My Fast Day…

This topic contains 12 replies, has 7 voices, and was last updated by  NickyB 8 years, 4 months ago.

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  • This is what I ate today, I just wondered if I could have some feedback please?

    WW Veg Cupa Soup – 48 calories
    WW Brown bread slice – 48 calories
    small banana – 95 calories

    100g Salmon Fillet – 108 calories
    113g Sweet baked potato – 157 calories
    100g green beans – 25 calories
    small carrot – 20 calories

    Also did 10 mins walk, 5 mins jog, 10 mins bike…

    I want to know where you found a 100g piece of salmon for only 108 calories 🙂 we have pre-packed 125g portions and our calorie convertor tells me that is about 250 calories!!!!!!!

    What kind of salmon do you have? Very interested as salmon, tomatoes and beans is our staple fast day dinner.

    My only advice is perhaps you could change the baked potato to some other veg like spinach stir fried with some Asian cabbage, tomato and capsicum etc for much less calories. And you could have a heap as well.

    I love my bread but stay away from carbs on fast days – and very much reduce my general intake on non fast days.

    deedeehug….. I know that My Fitness Pal lists a 100g salmon fillet from Asda as being 108 cals BUT it lists a 100g salmon fillet from Tesco at 196 cals, Morrisons 100g fillet at 215 cals and Marks and Spencer 100g at 220 cals….

    so obviously the Asda one is wrong, I’m afraid and your daily calorie total is 100 cals out.

    I agree about the potato, I also avoid carbs on fast days. I have ‘courgetti’ or cauliflower rice when I have veggie bolognese or a chicken curry.

    Gutted about the salmon fillet, it was an asda one so that’s where I went wrong.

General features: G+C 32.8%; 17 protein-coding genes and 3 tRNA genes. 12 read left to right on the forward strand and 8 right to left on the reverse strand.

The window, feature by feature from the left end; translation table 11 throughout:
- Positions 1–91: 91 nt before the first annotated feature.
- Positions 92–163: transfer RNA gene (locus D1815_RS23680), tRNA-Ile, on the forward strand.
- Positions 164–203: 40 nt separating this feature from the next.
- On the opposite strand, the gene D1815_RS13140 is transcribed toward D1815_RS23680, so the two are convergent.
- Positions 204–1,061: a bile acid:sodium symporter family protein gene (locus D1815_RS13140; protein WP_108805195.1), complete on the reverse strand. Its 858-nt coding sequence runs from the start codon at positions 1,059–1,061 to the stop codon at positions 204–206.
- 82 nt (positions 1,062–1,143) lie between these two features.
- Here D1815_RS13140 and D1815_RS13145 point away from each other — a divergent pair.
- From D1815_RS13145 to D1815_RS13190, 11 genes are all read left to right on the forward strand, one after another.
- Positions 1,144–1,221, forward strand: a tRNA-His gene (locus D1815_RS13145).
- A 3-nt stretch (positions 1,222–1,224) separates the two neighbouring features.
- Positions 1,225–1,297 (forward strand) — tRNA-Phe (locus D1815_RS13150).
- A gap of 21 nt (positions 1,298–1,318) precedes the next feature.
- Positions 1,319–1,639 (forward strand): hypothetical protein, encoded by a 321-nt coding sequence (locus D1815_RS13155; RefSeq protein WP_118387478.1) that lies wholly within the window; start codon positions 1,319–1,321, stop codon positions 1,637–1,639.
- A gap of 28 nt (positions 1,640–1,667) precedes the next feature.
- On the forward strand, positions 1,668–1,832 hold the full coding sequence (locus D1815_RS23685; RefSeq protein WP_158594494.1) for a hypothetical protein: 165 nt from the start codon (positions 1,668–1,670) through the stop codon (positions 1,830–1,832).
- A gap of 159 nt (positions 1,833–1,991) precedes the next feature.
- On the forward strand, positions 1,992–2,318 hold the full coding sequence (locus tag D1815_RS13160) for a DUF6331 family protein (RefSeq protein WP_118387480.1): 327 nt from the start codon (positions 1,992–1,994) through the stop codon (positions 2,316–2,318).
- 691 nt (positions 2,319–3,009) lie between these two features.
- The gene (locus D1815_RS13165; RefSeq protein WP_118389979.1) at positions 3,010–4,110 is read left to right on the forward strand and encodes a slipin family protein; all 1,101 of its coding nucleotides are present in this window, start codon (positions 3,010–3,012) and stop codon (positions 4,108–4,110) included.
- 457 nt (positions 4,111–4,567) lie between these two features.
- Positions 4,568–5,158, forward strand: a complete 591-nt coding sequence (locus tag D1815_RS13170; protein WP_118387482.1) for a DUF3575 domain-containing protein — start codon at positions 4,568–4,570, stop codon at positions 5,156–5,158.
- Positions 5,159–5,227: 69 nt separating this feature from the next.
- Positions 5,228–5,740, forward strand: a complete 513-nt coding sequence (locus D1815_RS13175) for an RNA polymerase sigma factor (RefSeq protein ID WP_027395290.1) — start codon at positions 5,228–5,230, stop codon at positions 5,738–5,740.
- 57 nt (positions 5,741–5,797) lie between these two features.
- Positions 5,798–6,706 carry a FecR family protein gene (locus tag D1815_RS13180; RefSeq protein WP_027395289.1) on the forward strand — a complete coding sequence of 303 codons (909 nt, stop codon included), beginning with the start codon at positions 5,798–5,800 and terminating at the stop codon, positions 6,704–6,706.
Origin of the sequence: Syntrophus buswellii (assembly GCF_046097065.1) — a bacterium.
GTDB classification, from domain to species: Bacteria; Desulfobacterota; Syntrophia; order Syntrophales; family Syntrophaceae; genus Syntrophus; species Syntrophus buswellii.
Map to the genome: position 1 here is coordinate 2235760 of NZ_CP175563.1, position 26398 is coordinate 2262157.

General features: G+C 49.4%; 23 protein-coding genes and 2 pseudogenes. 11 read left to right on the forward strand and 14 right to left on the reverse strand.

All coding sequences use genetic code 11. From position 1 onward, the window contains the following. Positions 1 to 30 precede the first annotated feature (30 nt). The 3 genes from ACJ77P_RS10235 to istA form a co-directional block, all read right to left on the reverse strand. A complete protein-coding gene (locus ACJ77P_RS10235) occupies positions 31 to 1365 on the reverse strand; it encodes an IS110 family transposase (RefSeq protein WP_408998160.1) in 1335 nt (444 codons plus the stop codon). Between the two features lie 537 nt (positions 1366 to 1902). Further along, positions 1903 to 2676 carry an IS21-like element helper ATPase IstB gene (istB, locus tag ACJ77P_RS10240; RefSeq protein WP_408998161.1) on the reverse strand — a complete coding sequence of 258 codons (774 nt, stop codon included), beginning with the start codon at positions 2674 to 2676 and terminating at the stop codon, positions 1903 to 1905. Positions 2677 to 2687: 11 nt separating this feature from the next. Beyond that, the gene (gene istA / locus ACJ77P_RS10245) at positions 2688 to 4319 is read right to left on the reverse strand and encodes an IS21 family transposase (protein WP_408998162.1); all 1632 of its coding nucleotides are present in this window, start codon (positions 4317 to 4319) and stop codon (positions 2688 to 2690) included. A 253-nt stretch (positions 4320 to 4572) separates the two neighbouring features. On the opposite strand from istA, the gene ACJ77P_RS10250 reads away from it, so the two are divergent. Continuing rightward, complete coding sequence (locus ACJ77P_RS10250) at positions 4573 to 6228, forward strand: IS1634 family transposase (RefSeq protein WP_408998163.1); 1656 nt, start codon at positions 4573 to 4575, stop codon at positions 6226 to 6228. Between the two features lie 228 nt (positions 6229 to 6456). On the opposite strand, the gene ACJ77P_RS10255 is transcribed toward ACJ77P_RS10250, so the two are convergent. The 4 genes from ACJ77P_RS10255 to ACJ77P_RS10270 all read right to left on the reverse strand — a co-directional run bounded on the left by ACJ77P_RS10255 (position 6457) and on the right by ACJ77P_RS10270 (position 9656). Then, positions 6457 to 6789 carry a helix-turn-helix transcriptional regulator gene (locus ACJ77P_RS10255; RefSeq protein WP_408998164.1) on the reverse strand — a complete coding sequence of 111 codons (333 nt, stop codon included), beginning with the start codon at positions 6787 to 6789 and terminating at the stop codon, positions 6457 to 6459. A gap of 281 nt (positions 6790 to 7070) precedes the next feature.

I was very hungry last night as I didn’t save any calories for a hot choc or anything 🙁

    Today us normal day!

    Hi all,

    actuall I do not care about carbohydrates on fast days and it works totally well. I also do not see the problem with the sweet potato as long as it fits in, it fits in. This whole thing about the fast diet is that you yourself find a way to keep up this lifestyle for the rest of your life.

    For me that means: no carbohydrates on two days/week, no, thanks, I could live up to that for maybe 4 weeks but then I’d turn out to be too inconvenient for me. Saying, if you feel more comfortable having carbs on fast days, do it and try out, if it works for you. If not, there’s always time to change.

    Don’t get too hooked about about the opinion of others concerning what you eat on your fast days. Well, of course, there could always be a healthier option but as Michael writes in his book: diets should be more about how people ACTUALLY behave and not about how they should behave.

    Hope you don’t mind my frank words.

    Well said in your last paragraph, neverendingstory. I sometimes think that the words “should” and “ought to” should be banned, especially when it comes to health and wellbeing in general and diets and ways of eating in particular.

    Whoops! I’ve just realised I’ve used “should” myself. Slapped wrist! Maybe it should read something like “It would be good if the words, etc, etc…

    Removing the words ‘should’ and ‘must’ from any discussions on ways of eating is the best thing that could happen. As I keep on preaching – ‘it’s what works for the individual’ that is important,